It is very important that your doctor check your progress at regular visits. This will allow your doctor to see if the medicine is working properly and to decide if you should continue to take it. Blood and urine tests may be needed to check for unwanted effects.
Using this medicine while you are pregnant can cause very serious birth defects. Use two forms of effective birth control to keep from getting pregnant while you are using this medicine and after you stop taking the medicine. The most effective forms of birth control are hormone birth control pills, patches, shots, vaginal rings, or implants, an IUD, or a vasectomy (for men). One of these forms of birth control should be combined with a condom, a diaphragm, or a cervical cap. Also, you must have a negative pregnancy test within 2 weeks before you will be allowed to take this medicine. If you think you have become pregnant while using this medicine, stop taking this medicine and tell your doctor right away.
This medicine may raise your risk of having a heart attack or stroke. This is more likely in people who already have heart disease. People who use this medicine for a long time might also have a higher risk.
This medicine may cause bleeding in your stomach or intestines. These problems can happen without warning signs. This is more likely if you have had a stomach ulcer in the past, if you smoke or drink alcohol regularly, are over 60 years of age, are in poor health, or are using certain medicines (such as a steroid medicine or a blood thinner).
Check with your doctor right away if you have any symptoms of liver problems including dark-colored urine or pale stools, nausea, vomiting, loss of appetite, pain in your upper stomach, or yellowing of your skin or the whites of your eyes.
This medicine may cause a serious type of allergic reaction called anaphylaxis. Anaphylaxis can be life-threatening and requires immediate medical attention. Call your doctor right away if you have a rash; itching; hoarseness; trouble breathing; trouble swallowing; or any swelling of your hands, face, or mouth while you are using this medicine.
Serious skin reactions can occur during treatment with this medicine. Check with your doctor right away if you have any of the following symptoms while taking this medicine: blistering, peeling, loosening of the skin, chills, cough, diarrhea, fever, itching, joint or muscle pain, red skin lesions, sore throat, sores ulcers, white spots in the mouth or on the lips, or unusual tiredness or weakness.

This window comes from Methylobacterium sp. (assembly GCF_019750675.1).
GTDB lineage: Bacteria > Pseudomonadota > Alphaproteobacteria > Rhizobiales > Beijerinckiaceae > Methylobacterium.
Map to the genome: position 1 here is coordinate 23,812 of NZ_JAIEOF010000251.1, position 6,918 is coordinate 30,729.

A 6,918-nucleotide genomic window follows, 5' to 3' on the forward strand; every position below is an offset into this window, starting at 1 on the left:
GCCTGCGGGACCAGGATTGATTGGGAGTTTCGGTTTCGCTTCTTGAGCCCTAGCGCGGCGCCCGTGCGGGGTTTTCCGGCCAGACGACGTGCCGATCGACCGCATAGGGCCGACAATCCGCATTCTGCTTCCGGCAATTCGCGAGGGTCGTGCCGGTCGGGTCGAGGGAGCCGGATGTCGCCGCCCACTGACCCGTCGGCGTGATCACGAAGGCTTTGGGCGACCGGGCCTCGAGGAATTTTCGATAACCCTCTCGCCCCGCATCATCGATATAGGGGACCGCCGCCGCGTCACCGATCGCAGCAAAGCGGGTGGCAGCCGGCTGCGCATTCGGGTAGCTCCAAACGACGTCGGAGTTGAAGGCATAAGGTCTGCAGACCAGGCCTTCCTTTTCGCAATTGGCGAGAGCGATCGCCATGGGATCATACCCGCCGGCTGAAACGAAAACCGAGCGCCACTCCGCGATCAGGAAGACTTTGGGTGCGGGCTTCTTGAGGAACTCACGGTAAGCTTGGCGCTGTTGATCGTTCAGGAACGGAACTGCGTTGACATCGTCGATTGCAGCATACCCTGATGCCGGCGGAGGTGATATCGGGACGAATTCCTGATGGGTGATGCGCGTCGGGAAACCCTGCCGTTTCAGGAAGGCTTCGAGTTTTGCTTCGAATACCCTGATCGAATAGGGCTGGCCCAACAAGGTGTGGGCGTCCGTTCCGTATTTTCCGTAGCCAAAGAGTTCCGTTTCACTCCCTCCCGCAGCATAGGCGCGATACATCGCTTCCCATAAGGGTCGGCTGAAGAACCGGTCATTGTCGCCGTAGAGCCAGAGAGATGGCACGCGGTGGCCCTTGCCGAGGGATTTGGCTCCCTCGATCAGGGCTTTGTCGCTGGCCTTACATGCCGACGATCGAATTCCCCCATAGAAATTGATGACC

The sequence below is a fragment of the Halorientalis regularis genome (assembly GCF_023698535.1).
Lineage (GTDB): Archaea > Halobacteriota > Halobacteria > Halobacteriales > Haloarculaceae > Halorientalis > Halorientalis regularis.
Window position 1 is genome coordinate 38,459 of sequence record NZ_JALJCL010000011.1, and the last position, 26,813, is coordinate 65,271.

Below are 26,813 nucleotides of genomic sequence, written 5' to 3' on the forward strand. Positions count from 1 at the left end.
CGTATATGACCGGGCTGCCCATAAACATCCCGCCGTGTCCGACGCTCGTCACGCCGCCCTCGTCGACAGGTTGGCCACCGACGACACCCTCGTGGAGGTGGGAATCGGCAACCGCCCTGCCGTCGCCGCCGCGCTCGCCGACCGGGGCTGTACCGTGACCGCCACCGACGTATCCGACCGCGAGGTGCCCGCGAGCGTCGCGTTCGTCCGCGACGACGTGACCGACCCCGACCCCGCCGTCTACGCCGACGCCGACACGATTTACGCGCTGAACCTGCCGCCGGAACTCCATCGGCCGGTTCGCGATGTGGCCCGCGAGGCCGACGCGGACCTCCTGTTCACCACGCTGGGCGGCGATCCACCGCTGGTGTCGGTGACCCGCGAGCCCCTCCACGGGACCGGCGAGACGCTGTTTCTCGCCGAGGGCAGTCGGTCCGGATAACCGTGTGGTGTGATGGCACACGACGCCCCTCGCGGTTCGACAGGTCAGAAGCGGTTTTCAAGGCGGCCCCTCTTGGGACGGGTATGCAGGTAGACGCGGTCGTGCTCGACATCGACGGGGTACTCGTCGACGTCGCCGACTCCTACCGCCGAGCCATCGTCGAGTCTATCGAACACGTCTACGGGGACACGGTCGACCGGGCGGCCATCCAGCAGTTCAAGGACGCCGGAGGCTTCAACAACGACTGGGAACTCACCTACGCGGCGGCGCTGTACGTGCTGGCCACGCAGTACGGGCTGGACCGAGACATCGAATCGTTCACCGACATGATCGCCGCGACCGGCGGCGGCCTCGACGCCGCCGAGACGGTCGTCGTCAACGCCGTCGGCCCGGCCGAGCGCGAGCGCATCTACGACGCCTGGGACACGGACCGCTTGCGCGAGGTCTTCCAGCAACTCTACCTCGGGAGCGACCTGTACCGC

Call your doctor right away if you have confusion, drowsiness, fever, general feeling of illness, headache, loss of appetite, nausea, stiff neck or back, or vomiting. These could be symptoms of meningitis.
Tell your doctor if you have unexplained weight gain or edema (fluid retention or body swelling) with this medicine.
This medicine may cause diarrhea in some people. The diarrhea will usually disappear within a few days as your body adjusts to the medicine. However, check with your doctor if the diarrhea is severe or does not stop after a week.
Stomach problems may be more likely to occur if you drink alcoholic beverages while being treated with this medicine. Therefore, do not regularly drink alcoholic beverages while taking this medicine, unless otherwise directed by your doctor.
Taking nonsteroidal anti-inflammatory drugs (e.g., acetaminophen, aspirin or other salicylates, or ketorolac, Toradol®) together with this medicine on a regular basis may increase the chance of unwanted effects. The risk will depend on how much of each medicine you take everyday, and on how long you take the medicine together. If your doctor directs you to take these medicines together on a regular basis, follow his or her directions carefully. However, do not take acetaminophen or aspirin or other salicylates together with this medicine for more than a few days, and do not take any ketorolac (e.g., Toradol®) while you are taking this medicine, unless your doctor has directed you to do so and is following your progress.
Do not take other medicines unless they have been discussed with your doctor. This includes prescription or nonprescription (over-the-counter [OTC]) medicines and herbal or vitamin supplements.